Floor Cleaning Robot
There are three main areas of focus for the Floor Cleaning Robot: the electrical component, the hardware component, and the coding aspect of the project. The robot as a whole is powered by the battery pack, operated by the Arduino, and uses an ultrasonic sensor to avoid obstacles.
Area of Interest
El Cerrito High School
I reached my first milestone once on July 9th when I finished assembling the electrical components of the robot. First, I connected the L298N motor driver’s motor output pins to the two DC motors using wires, and a screwdriver to secure the two parts together. Secondly, I used six jumper cables to connect the motor driver’s speed control pins and direction control pins to their respective ports on the Arduino. Finally, I built a circuit between the Arduino and the ultrasonic sensor using a breadboard and four wires. This created a chain-like connection between all of the parts.
First Milestone Video
I reached my second milestone on July 15th when I rewired my robot to include the battery pack. I made connections between wired on the battery pack and the voltage and ground pins on the motor driver. This allowed the motor driver to turn on, thus allowing the robot to move. I then rearranged the parts on the robot to include the battery pack on the underbelly, and the rest of the parts were mounted on the top of the newly assembled robot chassis. At this point, the robot was mobile, but reliant on the Arduino cord plugged into my computer, so it could only roll around on the space on my desk.
Second Milestone Video
I reached my third milestone on July 30th once I attached the broom to the front of my robot using zip ties. I wrote code that would make the robot function like a Roomba, spiraling around the room until it reached the center, and then turning off. My code uses the ultrasonic sensor to determine the distance between itself and the walls, and after every 3 turns it would cover a smaller area of the floor insuring that it cleans everything. In the loop, at the beginning of each turn, the robot will measure the distance between itself and the wall. If the robot is half way away from wall Y, it will turn right, and calculate the distance between itself and wall X. If it determines that it’s in the middle of the room in terms of the X and Y axis, the robot will turn off. The code can be seen above.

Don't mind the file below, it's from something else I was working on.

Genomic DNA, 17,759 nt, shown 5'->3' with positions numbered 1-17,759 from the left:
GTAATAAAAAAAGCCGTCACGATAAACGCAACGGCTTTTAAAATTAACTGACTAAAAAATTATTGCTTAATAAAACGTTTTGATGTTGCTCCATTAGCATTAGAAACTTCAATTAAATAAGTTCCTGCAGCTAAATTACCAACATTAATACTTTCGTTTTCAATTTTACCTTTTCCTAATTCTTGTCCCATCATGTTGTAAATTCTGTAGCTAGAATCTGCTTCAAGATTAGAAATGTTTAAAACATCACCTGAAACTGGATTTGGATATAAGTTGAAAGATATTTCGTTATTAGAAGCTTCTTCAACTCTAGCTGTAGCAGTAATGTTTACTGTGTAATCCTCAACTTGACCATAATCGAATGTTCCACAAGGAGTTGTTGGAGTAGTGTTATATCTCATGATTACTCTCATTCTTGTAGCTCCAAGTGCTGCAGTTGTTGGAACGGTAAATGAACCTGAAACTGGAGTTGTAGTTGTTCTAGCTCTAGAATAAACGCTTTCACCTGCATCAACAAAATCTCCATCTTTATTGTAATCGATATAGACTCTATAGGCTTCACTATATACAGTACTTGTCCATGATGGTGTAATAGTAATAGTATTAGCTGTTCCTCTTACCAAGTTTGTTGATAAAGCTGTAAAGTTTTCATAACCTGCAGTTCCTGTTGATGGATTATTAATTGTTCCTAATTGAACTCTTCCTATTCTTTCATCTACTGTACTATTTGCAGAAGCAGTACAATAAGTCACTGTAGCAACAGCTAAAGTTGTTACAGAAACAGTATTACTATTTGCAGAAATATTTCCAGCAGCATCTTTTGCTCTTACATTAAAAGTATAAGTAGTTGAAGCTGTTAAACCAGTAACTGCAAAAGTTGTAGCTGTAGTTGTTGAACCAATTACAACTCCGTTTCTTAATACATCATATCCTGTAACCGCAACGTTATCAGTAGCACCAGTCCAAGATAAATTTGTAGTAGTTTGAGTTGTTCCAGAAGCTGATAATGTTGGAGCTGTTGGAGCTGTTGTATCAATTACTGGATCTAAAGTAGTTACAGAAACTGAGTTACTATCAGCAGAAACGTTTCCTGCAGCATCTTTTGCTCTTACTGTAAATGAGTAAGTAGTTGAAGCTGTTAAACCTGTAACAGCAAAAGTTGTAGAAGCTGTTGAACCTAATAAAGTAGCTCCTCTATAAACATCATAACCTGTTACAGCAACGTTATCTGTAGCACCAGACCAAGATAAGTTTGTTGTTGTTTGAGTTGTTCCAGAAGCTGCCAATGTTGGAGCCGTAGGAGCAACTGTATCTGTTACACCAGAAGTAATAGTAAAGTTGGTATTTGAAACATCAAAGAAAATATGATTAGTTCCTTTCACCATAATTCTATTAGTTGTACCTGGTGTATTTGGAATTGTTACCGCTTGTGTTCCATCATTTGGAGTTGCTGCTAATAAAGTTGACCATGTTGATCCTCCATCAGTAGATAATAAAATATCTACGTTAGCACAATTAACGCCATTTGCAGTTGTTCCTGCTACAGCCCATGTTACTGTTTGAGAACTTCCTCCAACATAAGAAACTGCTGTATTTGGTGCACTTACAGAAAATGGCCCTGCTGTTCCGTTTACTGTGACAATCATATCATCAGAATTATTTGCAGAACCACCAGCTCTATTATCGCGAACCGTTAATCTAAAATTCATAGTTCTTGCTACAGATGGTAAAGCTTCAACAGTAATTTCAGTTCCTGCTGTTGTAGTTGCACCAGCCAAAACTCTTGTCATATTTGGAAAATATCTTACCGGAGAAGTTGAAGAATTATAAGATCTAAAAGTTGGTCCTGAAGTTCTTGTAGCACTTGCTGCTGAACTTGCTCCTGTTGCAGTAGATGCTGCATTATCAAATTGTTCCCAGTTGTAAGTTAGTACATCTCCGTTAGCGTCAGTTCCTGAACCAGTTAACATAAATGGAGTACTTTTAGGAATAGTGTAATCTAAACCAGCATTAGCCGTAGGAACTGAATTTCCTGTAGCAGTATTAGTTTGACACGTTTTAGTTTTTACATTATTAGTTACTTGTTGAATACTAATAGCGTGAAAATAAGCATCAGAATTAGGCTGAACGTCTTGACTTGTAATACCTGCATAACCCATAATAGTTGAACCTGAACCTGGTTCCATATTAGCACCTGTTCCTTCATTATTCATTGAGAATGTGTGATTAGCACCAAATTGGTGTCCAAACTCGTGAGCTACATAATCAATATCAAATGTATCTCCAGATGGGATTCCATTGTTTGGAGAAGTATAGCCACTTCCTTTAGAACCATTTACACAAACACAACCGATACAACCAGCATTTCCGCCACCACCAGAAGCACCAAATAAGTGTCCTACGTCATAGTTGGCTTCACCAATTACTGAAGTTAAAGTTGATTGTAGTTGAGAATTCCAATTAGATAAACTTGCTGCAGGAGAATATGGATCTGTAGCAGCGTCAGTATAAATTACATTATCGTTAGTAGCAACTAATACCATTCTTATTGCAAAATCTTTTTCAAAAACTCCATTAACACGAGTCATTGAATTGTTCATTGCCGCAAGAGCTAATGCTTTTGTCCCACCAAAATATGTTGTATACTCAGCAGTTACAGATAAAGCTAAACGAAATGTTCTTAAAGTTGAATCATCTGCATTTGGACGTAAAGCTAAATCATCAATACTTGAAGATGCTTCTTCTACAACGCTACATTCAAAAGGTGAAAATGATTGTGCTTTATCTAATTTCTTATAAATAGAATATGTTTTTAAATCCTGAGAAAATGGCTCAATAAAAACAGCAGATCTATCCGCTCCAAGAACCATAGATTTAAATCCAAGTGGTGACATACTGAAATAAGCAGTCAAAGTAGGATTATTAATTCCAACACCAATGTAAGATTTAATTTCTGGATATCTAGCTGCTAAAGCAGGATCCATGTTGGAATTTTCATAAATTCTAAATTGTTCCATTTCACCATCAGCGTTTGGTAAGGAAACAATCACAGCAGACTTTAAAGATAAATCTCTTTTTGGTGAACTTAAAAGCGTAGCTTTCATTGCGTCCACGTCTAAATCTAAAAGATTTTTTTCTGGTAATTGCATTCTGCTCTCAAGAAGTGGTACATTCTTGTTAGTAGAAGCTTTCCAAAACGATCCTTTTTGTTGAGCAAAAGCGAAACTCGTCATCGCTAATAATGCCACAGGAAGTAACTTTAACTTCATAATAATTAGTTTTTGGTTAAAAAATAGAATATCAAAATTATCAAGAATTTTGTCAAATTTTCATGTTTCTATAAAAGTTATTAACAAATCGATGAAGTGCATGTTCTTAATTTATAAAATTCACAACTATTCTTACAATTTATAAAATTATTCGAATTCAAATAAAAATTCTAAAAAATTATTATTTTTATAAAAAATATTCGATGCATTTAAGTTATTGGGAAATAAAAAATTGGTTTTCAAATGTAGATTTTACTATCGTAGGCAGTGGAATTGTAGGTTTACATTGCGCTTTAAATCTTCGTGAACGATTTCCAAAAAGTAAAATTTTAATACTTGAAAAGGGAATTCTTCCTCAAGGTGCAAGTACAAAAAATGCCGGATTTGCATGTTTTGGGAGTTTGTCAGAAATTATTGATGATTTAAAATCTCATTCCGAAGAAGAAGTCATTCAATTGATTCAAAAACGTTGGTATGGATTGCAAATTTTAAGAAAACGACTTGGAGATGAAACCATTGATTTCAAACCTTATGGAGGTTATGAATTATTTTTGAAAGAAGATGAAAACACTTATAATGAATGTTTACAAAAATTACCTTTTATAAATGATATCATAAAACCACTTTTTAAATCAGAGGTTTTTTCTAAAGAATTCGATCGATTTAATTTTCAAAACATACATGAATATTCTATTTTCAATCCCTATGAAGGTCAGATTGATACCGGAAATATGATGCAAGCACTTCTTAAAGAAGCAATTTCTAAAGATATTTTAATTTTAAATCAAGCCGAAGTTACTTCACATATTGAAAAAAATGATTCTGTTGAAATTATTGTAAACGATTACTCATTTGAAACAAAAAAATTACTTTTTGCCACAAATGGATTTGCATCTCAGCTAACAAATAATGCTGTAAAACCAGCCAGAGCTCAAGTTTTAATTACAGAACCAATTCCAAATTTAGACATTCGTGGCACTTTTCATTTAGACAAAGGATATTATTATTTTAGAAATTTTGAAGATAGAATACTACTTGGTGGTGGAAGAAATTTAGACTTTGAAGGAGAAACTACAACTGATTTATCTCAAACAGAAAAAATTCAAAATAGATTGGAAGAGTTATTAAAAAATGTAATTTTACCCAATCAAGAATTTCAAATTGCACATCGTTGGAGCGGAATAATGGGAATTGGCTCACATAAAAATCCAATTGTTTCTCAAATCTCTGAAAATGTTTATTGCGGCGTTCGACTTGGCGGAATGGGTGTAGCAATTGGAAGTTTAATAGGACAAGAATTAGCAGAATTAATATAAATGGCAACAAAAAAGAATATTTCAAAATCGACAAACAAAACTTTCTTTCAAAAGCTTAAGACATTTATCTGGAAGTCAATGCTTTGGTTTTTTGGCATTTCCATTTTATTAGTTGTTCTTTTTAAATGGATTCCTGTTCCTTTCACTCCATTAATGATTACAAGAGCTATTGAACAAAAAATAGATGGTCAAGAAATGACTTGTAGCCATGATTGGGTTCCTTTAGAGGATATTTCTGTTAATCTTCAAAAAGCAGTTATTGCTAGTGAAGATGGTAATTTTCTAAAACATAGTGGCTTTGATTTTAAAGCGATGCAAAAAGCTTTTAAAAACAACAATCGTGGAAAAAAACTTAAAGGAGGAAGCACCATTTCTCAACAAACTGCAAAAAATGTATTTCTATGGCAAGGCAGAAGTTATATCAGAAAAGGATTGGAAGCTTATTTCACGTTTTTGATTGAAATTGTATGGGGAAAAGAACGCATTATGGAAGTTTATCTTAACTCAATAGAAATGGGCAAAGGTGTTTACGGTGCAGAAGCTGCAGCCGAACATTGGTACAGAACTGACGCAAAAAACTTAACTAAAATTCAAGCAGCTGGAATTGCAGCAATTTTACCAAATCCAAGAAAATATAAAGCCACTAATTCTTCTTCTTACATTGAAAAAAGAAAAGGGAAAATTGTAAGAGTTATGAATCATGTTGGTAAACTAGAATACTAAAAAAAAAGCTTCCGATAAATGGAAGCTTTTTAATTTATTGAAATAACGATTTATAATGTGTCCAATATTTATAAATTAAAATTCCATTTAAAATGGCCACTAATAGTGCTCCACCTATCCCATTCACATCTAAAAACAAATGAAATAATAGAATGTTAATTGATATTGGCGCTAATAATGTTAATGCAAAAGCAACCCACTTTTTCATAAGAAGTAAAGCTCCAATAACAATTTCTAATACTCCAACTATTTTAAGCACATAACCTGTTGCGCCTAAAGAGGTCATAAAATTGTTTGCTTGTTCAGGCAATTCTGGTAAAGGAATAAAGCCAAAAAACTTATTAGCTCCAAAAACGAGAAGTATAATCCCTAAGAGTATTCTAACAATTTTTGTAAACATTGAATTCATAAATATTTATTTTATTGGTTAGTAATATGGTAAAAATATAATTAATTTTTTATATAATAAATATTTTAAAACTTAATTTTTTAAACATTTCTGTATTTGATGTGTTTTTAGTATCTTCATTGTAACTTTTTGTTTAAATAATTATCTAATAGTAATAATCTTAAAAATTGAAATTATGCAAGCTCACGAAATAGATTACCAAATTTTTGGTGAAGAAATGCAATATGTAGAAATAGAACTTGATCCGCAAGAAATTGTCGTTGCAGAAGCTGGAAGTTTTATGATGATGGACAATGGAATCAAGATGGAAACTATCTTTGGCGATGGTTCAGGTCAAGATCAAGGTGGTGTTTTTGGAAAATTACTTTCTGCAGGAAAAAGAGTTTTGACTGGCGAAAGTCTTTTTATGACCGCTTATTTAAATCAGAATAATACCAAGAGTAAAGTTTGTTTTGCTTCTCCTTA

On July 15th I programmed my ultrasonic sensor to work in collaboration with my DC motors. In my code I used the feedback from the ultrasonic sensor to determine the distance between the sensor and an obstacle, and used that to determine how fast the motors would spin on my robot. It would speed up if it were far away from an obstacle, and slow down if it got close to an obstacle. I had never done this before, and learned how to make two separate components collaborate within the same program.
On July 20th, one of the wires on my DC motor came loose. Rather than replacing it, I learned how to solder the wire back onto the pin. I set up my helping hands, plugged in my soldering iron, plugged loose wires into my perf board and began to practice soldering before attempting it on an important part. With safety googles on I used the iron to heat up the connection site, and soldered the wires to the perf board. I went ahead and soldered the wire back onto my DC motor when I was comfortable with soldering, and it was fully functional once more.
On August 10, I wanted to make a modification for my base project, adding a Gmail tab on my smart mirror. In order to do so, I would have to write code that would support a Gmail API within my program.
Starting from scratch, I learned how to access APIs and the variables within them that I needed. I learned how to create frames on Tkinter, my GUI toolkit of choice, and alter them to my liking. It was an educational and creative journey.
The smart mirror is composed of a monitor, a Raspberry Pi, and a two way mirror with a frame. The Raspberry Pi displays the date, time, weather, and latest news on the monitor, and has a mirrored film in front of it so it acts as a phone and a mirror simultaneously.
I reached my first milestone on August 4th once I formatted my microSD card with the NOOBS image. I put the formatted microSD card into the SD card slot on my Raspberry pi, and using an HDMI cable, I connected my Raspberry Pi to my monitor and set it up. I then configured the Raspberry Pi to my preferences, and it was good to go.
First Milestone Video
I reached my second milestone on August 6th once I altered the code in the smart mirror repository to use a different weather API, as the original API had been deleted. I accessed the information in the weather API by converting it to a JSon object, making it easier to access its information. My weather tab was finally accurate and functional.
Once I had done that I changed the appearance of the news tab at the bottom of the smart mirror. If the article were too long, I would have the text wrap under each line and indent to the left. With a complete background, I had finished the base project for my smart mirror.
Second Milestone Video
I reached my third milestone on August 14 once I finished writing code that would display my most recent emails on my smart mirror. I used code provided by the Google Developers website, and worked that into my own code. I had to change the way it was accessed and formatted, but once that was out of the way I began working on the display.
I formatted the emails to appear on my smart mirror with the sender first, the subject second, and a snipped of that email third. I changed the size of the text as I saw fit, and tucked it onto the left side of my mirror. It shows my emails while leaving room for me to see myself in the smart mirror.